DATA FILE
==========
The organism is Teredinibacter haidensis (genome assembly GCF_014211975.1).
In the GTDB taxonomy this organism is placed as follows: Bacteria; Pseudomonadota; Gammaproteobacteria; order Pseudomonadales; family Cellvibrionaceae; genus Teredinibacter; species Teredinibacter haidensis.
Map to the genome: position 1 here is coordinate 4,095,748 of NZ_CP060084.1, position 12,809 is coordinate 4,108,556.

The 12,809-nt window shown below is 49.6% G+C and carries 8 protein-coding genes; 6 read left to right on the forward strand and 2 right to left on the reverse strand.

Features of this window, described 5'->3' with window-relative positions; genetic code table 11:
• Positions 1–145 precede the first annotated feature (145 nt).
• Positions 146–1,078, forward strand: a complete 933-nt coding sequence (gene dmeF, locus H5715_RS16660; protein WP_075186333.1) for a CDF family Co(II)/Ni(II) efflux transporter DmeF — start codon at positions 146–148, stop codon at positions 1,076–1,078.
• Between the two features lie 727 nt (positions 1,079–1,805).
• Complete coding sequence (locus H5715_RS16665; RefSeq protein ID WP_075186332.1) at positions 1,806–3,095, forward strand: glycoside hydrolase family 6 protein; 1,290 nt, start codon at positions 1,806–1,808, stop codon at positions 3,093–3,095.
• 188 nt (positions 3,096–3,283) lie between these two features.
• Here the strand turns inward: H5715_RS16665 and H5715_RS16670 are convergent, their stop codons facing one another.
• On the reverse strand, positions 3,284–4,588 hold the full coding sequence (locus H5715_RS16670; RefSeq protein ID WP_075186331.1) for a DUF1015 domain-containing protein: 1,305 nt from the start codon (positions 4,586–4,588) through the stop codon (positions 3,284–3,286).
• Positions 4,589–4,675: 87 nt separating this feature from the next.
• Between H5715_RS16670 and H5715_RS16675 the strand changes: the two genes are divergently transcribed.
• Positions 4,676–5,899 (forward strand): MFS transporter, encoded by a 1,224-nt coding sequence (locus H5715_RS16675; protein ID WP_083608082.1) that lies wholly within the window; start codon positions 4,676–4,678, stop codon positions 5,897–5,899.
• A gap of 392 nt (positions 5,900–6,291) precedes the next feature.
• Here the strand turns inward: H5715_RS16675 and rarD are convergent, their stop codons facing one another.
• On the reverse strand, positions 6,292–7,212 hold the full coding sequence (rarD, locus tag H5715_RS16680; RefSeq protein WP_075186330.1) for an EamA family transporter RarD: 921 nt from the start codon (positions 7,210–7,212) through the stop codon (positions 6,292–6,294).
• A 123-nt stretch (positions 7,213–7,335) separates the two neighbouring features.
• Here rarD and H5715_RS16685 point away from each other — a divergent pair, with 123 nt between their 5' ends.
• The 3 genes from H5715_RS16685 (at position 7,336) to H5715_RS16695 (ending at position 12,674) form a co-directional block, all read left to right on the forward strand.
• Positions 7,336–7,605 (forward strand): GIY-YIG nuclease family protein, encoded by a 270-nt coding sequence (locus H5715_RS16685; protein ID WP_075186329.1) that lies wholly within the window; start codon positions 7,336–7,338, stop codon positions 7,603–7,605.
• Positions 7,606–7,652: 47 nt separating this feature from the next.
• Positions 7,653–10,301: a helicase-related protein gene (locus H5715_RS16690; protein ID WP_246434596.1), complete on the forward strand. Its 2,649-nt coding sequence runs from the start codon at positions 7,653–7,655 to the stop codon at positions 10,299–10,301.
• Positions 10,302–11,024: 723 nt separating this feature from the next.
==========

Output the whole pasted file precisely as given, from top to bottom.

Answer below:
The organism is Teredinibacter haidensis (genome assembly GCF_014211975.1).
In the GTDB taxonomy this organism is placed as follows: Bacteria; Pseudomonadota; Gammaproteobacteria; order Pseudomonadales; family Cellvibrionaceae; genus Teredinibacter; species Teredinibacter haidensis.
Map to the genome: position 1 here is coordinate 4,095,748 of NZ_CP060084.1, position 12,809 is coordinate 4,108,556.

The 12,809-nt window shown below is 49.6% G+C and carries 8 protein-coding genes; 6 read left to right on the forward strand and 2 right to left on the reverse strand.

Features of this window, described 5'->3' with window-relative positions; genetic code table 11:
• Positions 1–145 precede the first annotated feature (145 nt).
• Positions 146–1,078, forward strand: a complete 933-nt coding sequence (gene dmeF, locus H5715_RS16660; protein WP_075186333.1) for a CDF family Co(II)/Ni(II) efflux transporter DmeF — start codon at positions 146–148, stop codon at positions 1,076–1,078.
• Between the two features lie 727 nt (positions 1,079–1,805).
• Complete coding sequence (locus H5715_RS16665; RefSeq protein ID WP_075186332.1) at positions 1,806–3,095, forward strand: glycoside hydrolase family 6 protein; 1,290 nt, start codon at positions 1,806–1,808, stop codon at positions 3,093–3,095.
• 188 nt (positions 3,096–3,283) lie between these two features.
• Here the strand turns inward: H5715_RS16665 and H5715_RS16670 are convergent, their stop codons facing one another.
• On the reverse strand, positions 3,284–4,588 hold the full coding sequence (locus H5715_RS16670; RefSeq protein ID WP_075186331.1) for a DUF1015 domain-containing protein: 1,305 nt from the start codon (positions 4,586–4,588) through the stop codon (positions 3,284–3,286).
• Positions 4,589–4,675: 87 nt separating this feature from the next.
• Between H5715_RS16670 and H5715_RS16675 the strand changes: the two genes are divergently transcribed.
• Positions 4,676–5,899 (forward strand): MFS transporter, encoded by a 1,224-nt coding sequence (locus H5715_RS16675; protein ID WP_083608082.1) that lies wholly within the window; start codon positions 4,676–4,678, stop codon positions 5,897–5,899.
• A gap of 392 nt (positions 5,900–6,291) precedes the next feature.
• Here the strand turns inward: H5715_RS16675 and rarD are convergent, their stop codons facing one another.
• On the reverse strand, positions 6,292–7,212 hold the full coding sequence (rarD, locus tag H5715_RS16680; RefSeq protein WP_075186330.1) for an EamA family transporter RarD: 921 nt from the start codon (positions 7,210–7,212) through the stop codon (positions 6,292–6,294).
• A 123-nt stretch (positions 7,213–7,335) separates the two neighbouring features.
• Here rarD and H5715_RS16685 point away from each other — a divergent pair, with 123 nt between their 5' ends.
• The 3 genes from H5715_RS16685 (at position 7,336) to H5715_RS16695 (ending at position 12,674) form a co-directional block, all read left to right on the forward strand.
• Positions 7,336–7,605 (forward strand): GIY-YIG nuclease family protein, encoded by a 270-nt coding sequence (locus H5715_RS16685; protein ID WP_075186329.1) that lies wholly within the window; start codon positions 7,336–7,338, stop codon positions 7,603–7,605.
• Positions 7,606–7,652: 47 nt separating this feature from the next.
• Positions 7,653–10,301: a helicase-related protein gene (locus H5715_RS16690; protein ID WP_246434596.1), complete on the forward strand. Its 2,649-nt coding sequence runs from the start codon at positions 7,653–7,655 to the stop codon at positions 10,299–10,301.
• Positions 10,302–11,024: 723 nt separating this feature from the next.